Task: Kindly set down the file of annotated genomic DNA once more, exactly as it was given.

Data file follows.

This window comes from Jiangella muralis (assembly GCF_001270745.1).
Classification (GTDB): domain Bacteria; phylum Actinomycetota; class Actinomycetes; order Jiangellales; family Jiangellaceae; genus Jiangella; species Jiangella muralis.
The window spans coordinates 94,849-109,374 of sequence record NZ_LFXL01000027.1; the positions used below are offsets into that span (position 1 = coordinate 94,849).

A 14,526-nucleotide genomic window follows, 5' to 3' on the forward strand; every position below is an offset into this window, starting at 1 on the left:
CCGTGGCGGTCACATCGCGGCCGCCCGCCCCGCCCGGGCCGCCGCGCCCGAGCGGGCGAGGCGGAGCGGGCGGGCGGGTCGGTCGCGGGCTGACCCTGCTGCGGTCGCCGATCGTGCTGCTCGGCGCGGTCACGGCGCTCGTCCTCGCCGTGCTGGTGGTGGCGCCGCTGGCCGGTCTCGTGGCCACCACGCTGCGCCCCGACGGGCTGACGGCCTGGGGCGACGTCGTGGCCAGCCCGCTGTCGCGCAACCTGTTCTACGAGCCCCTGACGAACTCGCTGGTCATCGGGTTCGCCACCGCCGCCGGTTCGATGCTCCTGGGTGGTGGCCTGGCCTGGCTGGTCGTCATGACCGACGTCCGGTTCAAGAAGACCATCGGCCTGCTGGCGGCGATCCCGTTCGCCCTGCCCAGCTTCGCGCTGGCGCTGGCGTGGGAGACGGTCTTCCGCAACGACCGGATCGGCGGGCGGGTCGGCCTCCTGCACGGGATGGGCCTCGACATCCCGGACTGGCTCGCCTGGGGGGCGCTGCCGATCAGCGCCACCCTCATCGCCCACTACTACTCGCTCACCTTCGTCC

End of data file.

This window comes from Jiangella muralis (assembly GCF_001270745.1).
Classification (GTDB): domain Bacteria; phylum Actinomycetota; class Actinomycetes; order Jiangellales; family Jiangellaceae; genus Jiangella; species Jiangella muralis.
The window spans coordinates 94,849-109,374 of sequence record NZ_LFXL01000027.1; the positions used below are offsets into that span (position 1 = coordinate 94,849).

A 14,526-nucleotide genomic window follows, 5' to 3' on the forward strand; every position below is an offset into this window, starting at 1 on the left:
CCGTGGCGGTCACATCGCGGCCGCCCGCCCCGCCCGGGCCGCCGCGCCCGAGCGGGCGAGGCGGAGCGGGCGGGCGGGTCGGTCGCGGGCTGACCCTGCTGCGGTCGCCGATCGTGCTGCTCGGCGCGGTCACGGCGCTCGTCCTCGCCGTGCTGGTGGTGGCGCCGCTGGCCGGTCTCGTGGCCACCACGCTGCGCCCCGACGGGCTGACGGCCTGGGGCGACGTCGTGGCCAGCCCGCTGTCGCGCAACCTGTTCTACGAGCCCCTGACGAACTCGCTGGTCATCGGGTTCGCCACCGCCGCCGGTTCGATGCTCCTGGGTGGTGGCCTGGCCTGGCTGGTCGTCATGACCGACGTCCGGTTCAAGAAGACCATCGGCCTGCTGGCGGCGATCCCGTTCGCCCTGCCCAGCTTCGCGCTGGCGCTGGCGTGGGAGACGGTCTTCCGCAACGACCGGATCGGCGGGCGGGTCGGCCTCCTGCACGGGATGGGCCTCGACATCCCGGACTGGCTCGCCTGGGGGGCGCTGCCGATCAGCGCCACCCTCATCGCCCACTACTACTCGCTCACCTTCGTCC